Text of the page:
The Future is Equal

What’s wrong with wealth?

Lan, 32, works in a factory in Dong Nai province, southern Vietnam, which produces shoes for global fashion brands. She works on 1200 pairs of shoes a day, yet she can’t afford to buy even one pair for her son on the amount she earns each month. Photo: Sam Tarling/Oxfam

Blog post by Nick Bryer
Oxfam Global Inequality Lead (Davos)

Oxfam’s new inequality report is bound to ruffle feathers at the World Economic Forum – the annual get together of the rich and powerful in Davos, Switzerland.

Some will accuse us of being ‘anti-rich’, and of focusing on billionaires because we’re jealous of their success. They will say we should be focusing on the hundreds of millions of people who are still trapped in poverty, rather than on those at the top who are doing so very well for themselves.

Two sides of the same coin

Don’t be fooled. We are absolutely focused on people living in poverty. What has become increasingly clear over the years, however, is that there’s no way we’re going to end poverty unless we tackle extreme wealth too. They are two sides of the same coin.

The reality is that all too often the fortunes of the super-rich have been amassed at the expense of the rest of us – and especially the workers and producers who are at the bottom of every global supply chain.

An economy for the rich

The insatiable pursuit of profit by giant corporations and their rich shareholders is fuelling an epidemic of tax dodging that is depriving developing countries of at least $170 billion every year – money that should be going to schools and hospitals. It is driving down wages and working conditions across the globe, leaving hundreds of millions of people in dangerous and difficult jobs, struggling to earn enough to get by.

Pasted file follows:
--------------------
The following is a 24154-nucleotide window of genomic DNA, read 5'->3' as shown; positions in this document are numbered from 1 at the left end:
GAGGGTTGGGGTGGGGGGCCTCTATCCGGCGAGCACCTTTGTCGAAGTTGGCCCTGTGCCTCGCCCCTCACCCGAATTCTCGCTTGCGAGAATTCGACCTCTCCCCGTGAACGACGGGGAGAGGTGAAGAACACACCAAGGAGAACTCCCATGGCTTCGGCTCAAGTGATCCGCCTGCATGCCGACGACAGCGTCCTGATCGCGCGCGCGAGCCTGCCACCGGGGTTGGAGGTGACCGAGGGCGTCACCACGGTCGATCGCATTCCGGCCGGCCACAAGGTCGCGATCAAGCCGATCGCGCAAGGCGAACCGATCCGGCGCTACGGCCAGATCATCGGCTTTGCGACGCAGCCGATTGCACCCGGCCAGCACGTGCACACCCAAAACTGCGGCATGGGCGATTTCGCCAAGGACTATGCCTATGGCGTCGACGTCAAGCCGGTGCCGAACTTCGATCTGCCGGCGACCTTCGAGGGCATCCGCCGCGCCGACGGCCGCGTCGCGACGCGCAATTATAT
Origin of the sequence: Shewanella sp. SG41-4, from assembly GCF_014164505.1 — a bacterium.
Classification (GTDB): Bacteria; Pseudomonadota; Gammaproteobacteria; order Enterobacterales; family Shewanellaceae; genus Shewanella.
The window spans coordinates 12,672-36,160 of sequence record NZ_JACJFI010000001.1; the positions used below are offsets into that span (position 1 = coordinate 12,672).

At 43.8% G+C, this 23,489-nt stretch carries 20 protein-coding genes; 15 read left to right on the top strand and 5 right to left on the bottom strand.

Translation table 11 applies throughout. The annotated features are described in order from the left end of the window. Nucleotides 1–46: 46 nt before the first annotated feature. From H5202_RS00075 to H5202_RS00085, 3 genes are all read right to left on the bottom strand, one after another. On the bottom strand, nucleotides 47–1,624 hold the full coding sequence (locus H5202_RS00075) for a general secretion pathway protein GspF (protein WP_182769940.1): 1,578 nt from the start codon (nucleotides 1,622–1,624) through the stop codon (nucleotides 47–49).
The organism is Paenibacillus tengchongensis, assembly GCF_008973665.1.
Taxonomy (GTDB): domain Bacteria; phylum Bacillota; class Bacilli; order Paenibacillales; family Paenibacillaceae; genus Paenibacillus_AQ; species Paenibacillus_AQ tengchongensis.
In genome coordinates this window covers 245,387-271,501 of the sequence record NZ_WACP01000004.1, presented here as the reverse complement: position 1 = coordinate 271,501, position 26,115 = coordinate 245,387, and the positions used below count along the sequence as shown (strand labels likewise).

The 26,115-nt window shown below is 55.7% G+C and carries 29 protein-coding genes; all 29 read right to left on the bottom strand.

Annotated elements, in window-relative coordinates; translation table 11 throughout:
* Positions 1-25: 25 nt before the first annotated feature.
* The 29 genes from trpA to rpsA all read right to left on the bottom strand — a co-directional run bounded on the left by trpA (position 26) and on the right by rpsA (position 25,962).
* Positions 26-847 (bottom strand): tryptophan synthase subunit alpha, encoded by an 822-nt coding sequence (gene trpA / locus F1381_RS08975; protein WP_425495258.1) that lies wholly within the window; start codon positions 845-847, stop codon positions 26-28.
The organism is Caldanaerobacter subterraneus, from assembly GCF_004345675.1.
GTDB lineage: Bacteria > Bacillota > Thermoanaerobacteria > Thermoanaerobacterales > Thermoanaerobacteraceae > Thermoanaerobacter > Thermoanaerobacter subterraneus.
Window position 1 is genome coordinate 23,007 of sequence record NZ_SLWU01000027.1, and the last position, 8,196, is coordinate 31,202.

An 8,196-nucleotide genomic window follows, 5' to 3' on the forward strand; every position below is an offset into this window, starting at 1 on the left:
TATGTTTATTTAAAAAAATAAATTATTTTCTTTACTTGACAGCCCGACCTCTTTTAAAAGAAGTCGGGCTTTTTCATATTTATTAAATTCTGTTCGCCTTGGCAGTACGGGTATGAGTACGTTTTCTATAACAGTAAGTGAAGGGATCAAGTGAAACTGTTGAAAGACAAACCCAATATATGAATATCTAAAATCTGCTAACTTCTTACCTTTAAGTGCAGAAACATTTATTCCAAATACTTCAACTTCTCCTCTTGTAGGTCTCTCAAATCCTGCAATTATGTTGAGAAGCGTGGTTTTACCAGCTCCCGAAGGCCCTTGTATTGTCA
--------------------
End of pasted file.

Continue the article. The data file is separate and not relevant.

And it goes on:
It is no coincidence that most of these people are women.

The effects of inequality

Women like Lan, who is a garment worker in Vietnam, working in a factory far from her home. Lan’s pay is so low, and she has to work so much overtime, that she goes months at a time without seeing her young children. She will earn in her lifetime what a CEO of a top garment company earns in just ten days. Or Dolores, who works in a US poultry factory, and has to wear diapers to work because she isn’t allowed to take toilet breaks. And that’s in the richest country on earth!

A broken system

So yes, if people are getting rich at the expense of others, we have a problem with that.

If companies are paying out huge dividends to their rich shareholders and bumper pay packets to their top executives, while workers in their supply chains aren’t earning enough to feed their families, then yes, we have a problem with that.

If billionaire fortunes are the result of monopolies, of crony capitalism, of vast inherited wealth – the gilded results of a broken economic system that rewards wealth rather than work – yes, we have a problem with that.

Of course, it is true that some billionaires contribute a lot to our societies.  Many are pioneers in their fields, innovators and risk-takers who have created things we can all enjoy and benefit from. Many of them are very generous philanthropists, giving away vast sums of money to help those less fortunate than them.

But this doesn’t change the fact that they are the beneficiaries of a broken economic system that is enriching them first and foremost at the huge expense of millions of others who remain trapped in poverty.

Toward a fairer, more human economy

We need a different kind of economy now. One that shares value more fairly. One that treats women as well as it treats men. One that increases prosperity and well-being for all, without trashing the planet in the process. An economy that rewards work, not wealth.

We need to see governments acting in the interest of ordinary workers – implementing and enforcing living wages, limiting excessive rewards for investors and top executives, regulating new technologies to ensure they benefit the majority, cracking down on tax dodging, investing in healthcare and education for all.

And we need businesses that are ready to act in the interests of their workers and wider society, and not just rich shareholders. That means more responsible tax behaviour, it means ensuring better working conditions, it means no longer paying out big dividends until they can be sure that everyone in their supply chain is being paid enough to live a decent life.

Say goodbye to poverty

These are necessary, practical steps that can help us consign both extreme wealth and extreme poverty to the history books.

You can help spread the word and join the growing global demand for governments and big businesses to do things differently.